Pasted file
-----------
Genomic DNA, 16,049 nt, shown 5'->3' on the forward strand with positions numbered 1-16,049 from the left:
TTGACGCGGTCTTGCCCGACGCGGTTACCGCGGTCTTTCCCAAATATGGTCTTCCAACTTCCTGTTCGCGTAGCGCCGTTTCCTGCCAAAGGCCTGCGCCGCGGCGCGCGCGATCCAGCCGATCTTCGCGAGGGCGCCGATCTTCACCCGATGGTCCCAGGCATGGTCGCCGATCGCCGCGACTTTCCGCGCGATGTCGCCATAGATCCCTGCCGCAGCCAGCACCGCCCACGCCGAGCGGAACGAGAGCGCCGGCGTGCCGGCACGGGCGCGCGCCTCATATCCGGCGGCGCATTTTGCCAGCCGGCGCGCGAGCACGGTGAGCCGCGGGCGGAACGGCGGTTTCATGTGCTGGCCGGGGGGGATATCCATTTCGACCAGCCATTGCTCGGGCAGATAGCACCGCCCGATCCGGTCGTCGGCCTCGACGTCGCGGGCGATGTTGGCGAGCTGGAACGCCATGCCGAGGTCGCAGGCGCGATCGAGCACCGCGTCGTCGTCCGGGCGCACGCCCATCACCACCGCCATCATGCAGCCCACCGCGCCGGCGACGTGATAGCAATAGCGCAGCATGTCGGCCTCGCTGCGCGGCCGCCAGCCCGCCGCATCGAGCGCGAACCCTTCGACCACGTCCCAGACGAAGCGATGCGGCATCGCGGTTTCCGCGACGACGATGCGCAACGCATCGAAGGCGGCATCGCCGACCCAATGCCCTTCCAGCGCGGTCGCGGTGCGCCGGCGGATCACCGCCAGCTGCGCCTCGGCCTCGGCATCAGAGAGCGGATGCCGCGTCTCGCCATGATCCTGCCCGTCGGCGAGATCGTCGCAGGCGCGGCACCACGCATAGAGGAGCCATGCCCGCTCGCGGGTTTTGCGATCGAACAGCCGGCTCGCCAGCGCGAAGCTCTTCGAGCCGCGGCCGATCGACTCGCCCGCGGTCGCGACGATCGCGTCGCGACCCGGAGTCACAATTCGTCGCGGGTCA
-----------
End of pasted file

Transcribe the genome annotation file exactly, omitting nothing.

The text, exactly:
Genomic DNA, 16,049 nt, shown 5'->3' on the forward strand with positions numbered 1-16,049 from the left:
TTGACGCGGTCTTGCCCGACGCGGTTACCGCGGTCTTTCCCAAATATGGTCTTCCAACTTCCTGTTCGCGTAGCGCCGTTTCCTGCCAAAGGCCTGCGCCGCGGCGCGCGCGATCCAGCCGATCTTCGCGAGGGCGCCGATCTTCACCCGATGGTCCCAGGCATGGTCGCCGATCGCCGCGACTTTCCGCGCGATGTCGCCATAGATCCCTGCCGCAGCCAGCACCGCCCACGCCGAGCGGAACGAGAGCGCCGGCGTGCCGGCACGGGCGCGCGCCTCATATCCGGCGGCGCATTTTGCCAGCCGGCGCGCGAGCACGGTGAGCCGCGGGCGGAACGGCGGTTTCATGTGCTGGCCGGGGGGGATATCCATTTCGACCAGCCATTGCTCGGGCAGATAGCACCGCCCGATCCGGTCGTCGGCCTCGACGTCGCGGGCGATGTTGGCGAGCTGGAACGCCATGCCGAGGTCGCAGGCGCGATCGAGCACCGCGTCGTCGTCCGGGCGCACGCCCATCACCACCGCCATCATGCAGCCCACCGCGCCGGCGACGTGATAGCAATAGCGCAGCATGTCGGCCTCGCTGCGCGGCCGCCAGCCCGCCGCATCGAGCGCGAACCCTTCGACCACGTCCCAGACGAAGCGATGCGGCATCGCGGTTTCCGCGACGACGATGCGCAACGCATCGAAGGCGGCATCGCCGACCCAATGCCCTTCCAGCGCGGTCGCGGTGCGCCGGCGGATCACCGCCAGCTGCGCCTCGGCCTCGGCATCAGAGAGCGGATGCCGCGTCTCGCCATGATCCTGCCCGTCGGCGAGATCGTCGCAGGCGCGGCACCACGCATAGAGGAGCCATGCCCGCTCGCGGGTTTTGCGATCGAACAGCCGGCTCGCCAGCGCGAAGCTCTTCGAGCCGCGGCCGATCGACTCGCCCGCGGTCGCGACGATCGCGTCGCGACCCGGAGTCACAATTCGTCGCGGGTCA